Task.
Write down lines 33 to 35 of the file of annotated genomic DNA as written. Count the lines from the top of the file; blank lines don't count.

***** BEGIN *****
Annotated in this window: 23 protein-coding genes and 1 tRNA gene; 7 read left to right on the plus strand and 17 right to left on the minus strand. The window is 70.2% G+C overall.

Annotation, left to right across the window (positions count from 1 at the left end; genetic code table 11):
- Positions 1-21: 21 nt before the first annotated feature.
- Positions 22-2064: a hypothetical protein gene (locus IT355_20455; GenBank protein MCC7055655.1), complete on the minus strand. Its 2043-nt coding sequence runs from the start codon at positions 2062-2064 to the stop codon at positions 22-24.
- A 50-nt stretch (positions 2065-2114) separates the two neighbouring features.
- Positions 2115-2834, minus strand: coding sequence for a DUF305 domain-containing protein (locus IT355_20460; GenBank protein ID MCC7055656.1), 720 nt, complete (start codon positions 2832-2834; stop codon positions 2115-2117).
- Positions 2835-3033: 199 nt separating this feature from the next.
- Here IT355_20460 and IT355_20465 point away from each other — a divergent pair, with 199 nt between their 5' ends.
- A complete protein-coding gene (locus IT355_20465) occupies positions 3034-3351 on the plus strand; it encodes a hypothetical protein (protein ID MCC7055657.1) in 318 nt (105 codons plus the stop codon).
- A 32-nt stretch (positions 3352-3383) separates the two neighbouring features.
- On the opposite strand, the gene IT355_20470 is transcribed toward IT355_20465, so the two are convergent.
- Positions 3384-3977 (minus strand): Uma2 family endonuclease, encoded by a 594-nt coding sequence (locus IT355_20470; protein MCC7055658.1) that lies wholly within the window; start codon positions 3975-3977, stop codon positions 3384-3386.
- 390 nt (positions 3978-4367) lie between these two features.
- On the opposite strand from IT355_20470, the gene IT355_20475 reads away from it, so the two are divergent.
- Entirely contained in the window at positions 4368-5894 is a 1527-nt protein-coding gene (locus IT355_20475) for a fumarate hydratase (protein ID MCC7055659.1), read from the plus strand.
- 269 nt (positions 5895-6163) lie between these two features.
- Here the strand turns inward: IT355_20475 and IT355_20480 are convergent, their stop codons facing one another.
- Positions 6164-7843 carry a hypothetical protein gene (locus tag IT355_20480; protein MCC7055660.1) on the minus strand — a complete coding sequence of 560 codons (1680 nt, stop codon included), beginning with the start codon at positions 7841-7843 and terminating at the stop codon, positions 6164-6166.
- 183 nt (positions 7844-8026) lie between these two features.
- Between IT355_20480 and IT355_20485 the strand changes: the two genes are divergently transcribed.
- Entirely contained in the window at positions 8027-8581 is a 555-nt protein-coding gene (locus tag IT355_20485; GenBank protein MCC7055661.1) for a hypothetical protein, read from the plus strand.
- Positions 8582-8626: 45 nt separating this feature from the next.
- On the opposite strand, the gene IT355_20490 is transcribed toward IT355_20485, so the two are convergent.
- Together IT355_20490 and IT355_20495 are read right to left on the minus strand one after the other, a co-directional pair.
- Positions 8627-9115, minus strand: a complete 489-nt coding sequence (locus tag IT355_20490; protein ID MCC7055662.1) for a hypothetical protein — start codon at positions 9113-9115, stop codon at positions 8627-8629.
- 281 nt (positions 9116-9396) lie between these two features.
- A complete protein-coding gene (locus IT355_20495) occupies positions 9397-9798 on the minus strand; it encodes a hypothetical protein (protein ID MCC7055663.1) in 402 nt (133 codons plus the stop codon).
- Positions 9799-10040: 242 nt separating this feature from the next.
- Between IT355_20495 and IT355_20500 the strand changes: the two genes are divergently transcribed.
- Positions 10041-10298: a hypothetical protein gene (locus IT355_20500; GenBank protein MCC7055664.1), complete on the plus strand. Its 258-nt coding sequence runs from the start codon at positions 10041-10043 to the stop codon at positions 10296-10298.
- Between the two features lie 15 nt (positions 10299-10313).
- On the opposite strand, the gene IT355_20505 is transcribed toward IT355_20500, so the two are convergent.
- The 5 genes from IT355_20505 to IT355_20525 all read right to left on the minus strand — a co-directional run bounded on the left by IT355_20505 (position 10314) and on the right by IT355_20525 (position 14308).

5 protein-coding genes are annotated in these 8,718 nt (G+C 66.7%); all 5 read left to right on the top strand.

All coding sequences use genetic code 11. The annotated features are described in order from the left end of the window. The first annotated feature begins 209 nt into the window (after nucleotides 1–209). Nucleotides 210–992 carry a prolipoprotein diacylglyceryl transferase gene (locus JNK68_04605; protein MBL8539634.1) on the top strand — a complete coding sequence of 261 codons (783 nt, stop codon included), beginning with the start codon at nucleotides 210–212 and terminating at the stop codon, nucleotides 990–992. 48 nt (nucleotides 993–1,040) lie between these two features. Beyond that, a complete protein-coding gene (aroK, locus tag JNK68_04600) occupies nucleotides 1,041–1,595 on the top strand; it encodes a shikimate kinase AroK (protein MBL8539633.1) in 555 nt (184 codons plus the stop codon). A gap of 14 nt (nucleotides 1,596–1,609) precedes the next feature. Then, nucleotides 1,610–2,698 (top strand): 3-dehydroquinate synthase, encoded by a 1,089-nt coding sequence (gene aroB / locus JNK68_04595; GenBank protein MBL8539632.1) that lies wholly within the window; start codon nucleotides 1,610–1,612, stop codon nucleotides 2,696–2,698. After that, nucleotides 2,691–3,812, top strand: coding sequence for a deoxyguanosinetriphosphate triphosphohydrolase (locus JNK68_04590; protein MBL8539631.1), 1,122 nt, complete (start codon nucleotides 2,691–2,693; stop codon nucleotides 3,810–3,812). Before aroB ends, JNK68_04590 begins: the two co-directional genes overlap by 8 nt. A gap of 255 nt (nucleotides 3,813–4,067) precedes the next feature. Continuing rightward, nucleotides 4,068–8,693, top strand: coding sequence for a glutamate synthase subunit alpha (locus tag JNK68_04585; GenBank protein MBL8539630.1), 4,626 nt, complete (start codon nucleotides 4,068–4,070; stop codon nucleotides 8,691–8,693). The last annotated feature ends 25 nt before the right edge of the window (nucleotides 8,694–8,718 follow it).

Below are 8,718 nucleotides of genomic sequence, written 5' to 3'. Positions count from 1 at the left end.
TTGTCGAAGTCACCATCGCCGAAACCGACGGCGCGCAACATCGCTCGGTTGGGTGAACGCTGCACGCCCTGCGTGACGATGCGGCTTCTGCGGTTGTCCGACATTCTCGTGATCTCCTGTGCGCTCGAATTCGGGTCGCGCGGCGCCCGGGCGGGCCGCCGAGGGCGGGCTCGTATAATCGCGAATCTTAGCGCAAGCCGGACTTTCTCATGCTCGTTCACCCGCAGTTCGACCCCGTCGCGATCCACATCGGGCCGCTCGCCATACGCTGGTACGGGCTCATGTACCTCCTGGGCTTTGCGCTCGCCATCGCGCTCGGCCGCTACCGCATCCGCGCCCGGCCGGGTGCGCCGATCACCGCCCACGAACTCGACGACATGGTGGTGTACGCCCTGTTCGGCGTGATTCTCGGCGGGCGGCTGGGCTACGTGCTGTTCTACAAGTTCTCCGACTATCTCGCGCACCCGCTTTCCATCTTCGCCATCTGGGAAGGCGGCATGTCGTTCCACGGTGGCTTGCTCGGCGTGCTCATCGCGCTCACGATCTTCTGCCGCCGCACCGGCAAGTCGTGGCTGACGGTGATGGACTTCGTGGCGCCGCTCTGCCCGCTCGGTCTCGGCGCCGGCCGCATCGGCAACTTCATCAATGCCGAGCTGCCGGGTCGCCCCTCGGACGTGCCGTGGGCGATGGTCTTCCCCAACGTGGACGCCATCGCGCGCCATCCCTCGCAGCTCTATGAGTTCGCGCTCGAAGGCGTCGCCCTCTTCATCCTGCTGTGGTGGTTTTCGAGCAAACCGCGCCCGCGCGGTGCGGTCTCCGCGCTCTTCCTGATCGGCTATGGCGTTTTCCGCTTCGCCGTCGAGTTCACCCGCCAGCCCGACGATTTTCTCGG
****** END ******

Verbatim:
- The 5 genes from IT355_20505 to IT355_20525 all read right to left on the minus strand — a co-directional run bounded on the left by IT355_20505 (position 10314) and on the right by IT355_20525 (position 14308).

5 protein-coding genes are annotated in these 8,718 nt (G+C 66.7%); all 5 read left to right on the top strand.

All coding sequences use genetic code 11. The annotated features are described in order from the left end of the window. The first annotated feature begins 209 nt into the window (after nucleotides 1–209). Nucleotides 210–992 carry a prolipoprotein diacylglyceryl transferase gene (locus JNK68_04605; protein MBL8539634.1) on the top strand — a complete coding sequence of 261 codons (783 nt, stop codon included), beginning with the start codon at nucleotides 210–212 and terminating at the stop codon, nucleotides 990–992. 48 nt (nucleotides 993–1,040) lie between these two features. Beyond that, a complete protein-coding gene (aroK, locus tag JNK68_04600) occupies nucleotides 1,041–1,595 on the top strand; it encodes a shikimate kinase AroK (protein MBL8539633.1) in 555 nt (184 codons plus the stop codon). A gap of 14 nt (nucleotides 1,596–1,609) precedes the next feature. Then, nucleotides 1,610–2,698 (top strand): 3-dehydroquinate synthase, encoded by a 1,089-nt coding sequence (gene aroB / locus JNK68_04595; GenBank protein MBL8539632.1) that lies wholly within the window; start codon nucleotides 1,610–1,612, stop codon nucleotides 2,696–2,698. After that, nucleotides 2,691–3,812, top strand: coding sequence for a deoxyguanosinetriphosphate triphosphohydrolase (locus JNK68_04590; protein MBL8539631.1), 1,122 nt, complete (start codon nucleotides 2,691–2,693; stop codon nucleotides 3,810–3,812). Before aroB ends, JNK68_04590 begins: the two co-directional genes overlap by 8 nt. A gap of 255 nt (nucleotides 3,813–4,067) precedes the next feature. Continuing rightward, nucleotides 4,068–8,693, top strand: coding sequence for a glutamate synthase subunit alpha (locus tag JNK68_04585; GenBank protein MBL8539630.1), 4,626 nt, complete (start codon nucleotides 4,068–4,070; stop codon nucleotides 8,691–8,693). The last annotated feature ends 25 nt before the right edge of the window (nucleotides 8,694–8,718 follow it).